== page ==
Hospital Call Coverage and Fair Compensation
Working closely with many practices of all sizes, PRS Consulting is acutely aware of key financial pressure points confronting the practice leadership team. Consistently near the top of the list are the challenges of hospital call coverage and fair compensation. This is a multi- faceted issue only magnified with increasing weak margins and soft physician incomes.
- Receiving little or no payment for providing hospital on call coverage duties
- Financial burdens of rising patient bad debt from growing numbers of uninsured and underinsured patients who receive and follow up care in the practice
Also, Physicians manage on-call responsibilities along with providing direct patient care in the practice and scheduled/unscheduled surgical procedures which are disrupted by physicians conferring with and supporting hospital physicians. Unfortunately, while the number of urology groups receiving on call coverage compensation continues to increase, it is far from uniformed.
In addition to the rise in operating costs, many practices are also facing a reduction in patient payment per service. It is imperative to acknowledge the cumulative effects of patient payments not growing as fast as practice overhead operating expense. Implementing effective solutions, while often problematic, requires skilled practice leadership and an organizational culture committed to engaging necessary change.
For many practices confronting the realities of declining income levels is a serious problem and, to be fair, often not easily resolved. For the practice, the material financial impact for providing uncompensated care is simply not sustainable.
For this session, we will briefly review how two urology practices approached a growing financial dilemma – securing fair compensation for providing on-call hospital coverage responsibilities. Step one was to define the core problem. For both practices, it was obtaining fair payment for on-call duties to offset the financial cost of disrupting scheduled patient appointments and providing uncompensated care and rising patient bad debt. The multiple issues driving the core problems: Declining income and ongoing disruption to practice patient care delivery. Interestingly, each practice’s view of the situation and how they chose to resolve the problem were markedly different. Working closely with both practices clearly highlighted how practice leadership was critical to achieving group consensus necessary to resolve the issues.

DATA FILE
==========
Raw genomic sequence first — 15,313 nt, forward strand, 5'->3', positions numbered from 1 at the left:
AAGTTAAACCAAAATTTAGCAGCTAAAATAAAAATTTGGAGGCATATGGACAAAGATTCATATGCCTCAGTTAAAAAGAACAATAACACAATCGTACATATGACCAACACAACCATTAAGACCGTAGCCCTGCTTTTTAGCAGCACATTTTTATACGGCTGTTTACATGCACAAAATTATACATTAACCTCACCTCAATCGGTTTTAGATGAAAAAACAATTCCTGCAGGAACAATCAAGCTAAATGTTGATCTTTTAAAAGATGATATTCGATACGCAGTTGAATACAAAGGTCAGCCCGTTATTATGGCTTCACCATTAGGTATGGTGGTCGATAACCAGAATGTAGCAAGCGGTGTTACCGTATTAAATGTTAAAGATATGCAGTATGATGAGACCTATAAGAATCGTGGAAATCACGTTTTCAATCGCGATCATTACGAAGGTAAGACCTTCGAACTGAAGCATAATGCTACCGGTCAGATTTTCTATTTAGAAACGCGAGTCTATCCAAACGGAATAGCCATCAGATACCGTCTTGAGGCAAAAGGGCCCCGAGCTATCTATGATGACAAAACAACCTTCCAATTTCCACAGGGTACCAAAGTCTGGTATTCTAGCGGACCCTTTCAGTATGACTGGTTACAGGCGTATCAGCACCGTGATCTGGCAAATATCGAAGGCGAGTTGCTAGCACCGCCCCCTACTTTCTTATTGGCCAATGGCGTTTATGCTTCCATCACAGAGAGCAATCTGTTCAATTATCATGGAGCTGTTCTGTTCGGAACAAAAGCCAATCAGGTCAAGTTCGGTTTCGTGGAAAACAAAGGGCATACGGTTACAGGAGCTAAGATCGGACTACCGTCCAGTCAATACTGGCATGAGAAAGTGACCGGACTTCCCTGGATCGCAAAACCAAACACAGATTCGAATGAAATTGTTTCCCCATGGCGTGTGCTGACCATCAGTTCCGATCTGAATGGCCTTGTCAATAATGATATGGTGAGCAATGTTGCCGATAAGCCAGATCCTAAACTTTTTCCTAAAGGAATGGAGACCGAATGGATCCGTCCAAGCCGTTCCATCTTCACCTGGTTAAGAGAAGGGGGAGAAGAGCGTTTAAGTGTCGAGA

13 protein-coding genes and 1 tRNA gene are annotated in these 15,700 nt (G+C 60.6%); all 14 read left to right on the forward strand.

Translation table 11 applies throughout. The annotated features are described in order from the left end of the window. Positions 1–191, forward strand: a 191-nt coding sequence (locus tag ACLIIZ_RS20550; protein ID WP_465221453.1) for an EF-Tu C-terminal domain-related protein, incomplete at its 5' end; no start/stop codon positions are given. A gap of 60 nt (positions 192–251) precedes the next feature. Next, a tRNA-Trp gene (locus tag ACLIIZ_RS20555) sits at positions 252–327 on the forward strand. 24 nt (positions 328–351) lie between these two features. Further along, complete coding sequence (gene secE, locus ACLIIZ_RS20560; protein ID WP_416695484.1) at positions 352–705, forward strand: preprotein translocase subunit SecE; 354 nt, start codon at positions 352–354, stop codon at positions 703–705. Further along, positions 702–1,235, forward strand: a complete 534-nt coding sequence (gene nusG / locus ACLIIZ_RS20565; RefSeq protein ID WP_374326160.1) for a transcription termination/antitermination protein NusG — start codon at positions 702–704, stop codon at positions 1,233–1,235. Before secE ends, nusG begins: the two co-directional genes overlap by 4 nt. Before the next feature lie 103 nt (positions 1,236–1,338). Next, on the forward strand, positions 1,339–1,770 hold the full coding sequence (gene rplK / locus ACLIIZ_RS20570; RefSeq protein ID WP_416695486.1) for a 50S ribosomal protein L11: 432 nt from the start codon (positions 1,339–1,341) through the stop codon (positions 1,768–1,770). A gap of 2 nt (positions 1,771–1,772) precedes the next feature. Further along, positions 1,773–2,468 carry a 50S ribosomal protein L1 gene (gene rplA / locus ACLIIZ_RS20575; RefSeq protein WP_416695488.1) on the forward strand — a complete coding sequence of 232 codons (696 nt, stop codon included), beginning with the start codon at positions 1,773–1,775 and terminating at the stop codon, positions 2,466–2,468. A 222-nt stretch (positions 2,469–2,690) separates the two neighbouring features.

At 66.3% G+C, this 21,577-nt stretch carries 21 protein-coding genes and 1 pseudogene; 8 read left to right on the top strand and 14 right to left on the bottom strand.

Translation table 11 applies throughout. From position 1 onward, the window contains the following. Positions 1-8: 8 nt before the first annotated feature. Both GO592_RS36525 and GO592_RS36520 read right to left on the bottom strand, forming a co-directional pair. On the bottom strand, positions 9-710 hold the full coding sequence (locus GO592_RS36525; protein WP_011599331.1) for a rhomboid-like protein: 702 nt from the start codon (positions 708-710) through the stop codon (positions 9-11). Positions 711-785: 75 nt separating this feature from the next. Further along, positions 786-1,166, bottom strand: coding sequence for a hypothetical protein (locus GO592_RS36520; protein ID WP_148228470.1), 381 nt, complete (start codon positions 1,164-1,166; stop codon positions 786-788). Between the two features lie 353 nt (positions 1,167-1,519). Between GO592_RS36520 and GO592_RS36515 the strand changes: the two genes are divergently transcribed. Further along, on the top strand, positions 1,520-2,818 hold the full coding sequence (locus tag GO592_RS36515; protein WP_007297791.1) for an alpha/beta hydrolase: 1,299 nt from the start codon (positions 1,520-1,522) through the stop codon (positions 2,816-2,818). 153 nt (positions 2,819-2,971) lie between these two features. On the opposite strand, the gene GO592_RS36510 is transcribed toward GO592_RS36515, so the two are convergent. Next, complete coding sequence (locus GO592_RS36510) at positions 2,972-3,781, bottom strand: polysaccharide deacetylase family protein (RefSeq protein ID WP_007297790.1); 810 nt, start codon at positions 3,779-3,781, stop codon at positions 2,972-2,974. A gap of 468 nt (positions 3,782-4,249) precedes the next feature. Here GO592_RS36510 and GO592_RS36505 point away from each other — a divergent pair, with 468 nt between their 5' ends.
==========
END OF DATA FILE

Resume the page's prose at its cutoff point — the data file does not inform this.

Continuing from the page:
Each practice situation is different and solutions are best customized to meet identified core needs. Physician practices have, in many ways, the ability to manage their future. Securing access to accurate practice data makes a convincing argument and incentive for improvement actions.
Both practices are similar in size and provide 24/7 on call coverage duties. Well established community based practice, 7-10 urologists and 2-3 NPPs providing growing community and regional referral services. Both practices have market primacy. Not surprisingly, both practices have good working relationships with respective community hospitals. Again, one practice was receiving limited on call coverage payments and the other practice was receiving no payments for on-call coverage duties.
Securing fair on-call coverage compensation is needed to offset time and the financial cost for providing on-call coverage and increasing patient bad debt. Negative operational and financial stress of physician on-call responsibilities is considerable, placing pressure on organization cohesiveness and is not sustainable
Discussions with the practice physicians
This initially focused mainly on reviewing data showing rising financial risk and looking for ways to generate income. Interestingly, the initial discussions did not include how this issue was allowed to fester unattended for so long. I heard repeatedly: “We have to provide call coverage” and “What happens if the hospital hires new urologists” What I failed to hear from either practice was why would the hospital pay for services it now receives for free or limited payment? Is the hospital aware of the tangible and intangible value of the urology group’s ongoing support? What can we do better to define the practice value to the community and hospital? What is the practice prepared to do, if negotiations are slow rolled or ignored?
PRS Consulting partnered with both practices to obtain fair on-call coverage compensation. Practice number one received, after lengthy negotiations, on-call coverage payment. The second practice that was receiving limited on call coverage compensation is still receiving just that.
Today’s infinite challenges require that the practice understand key pressure points, then develop and implement solutions. Keep it simple and solve one problem and then another – one win at a time. There will always be more challenges.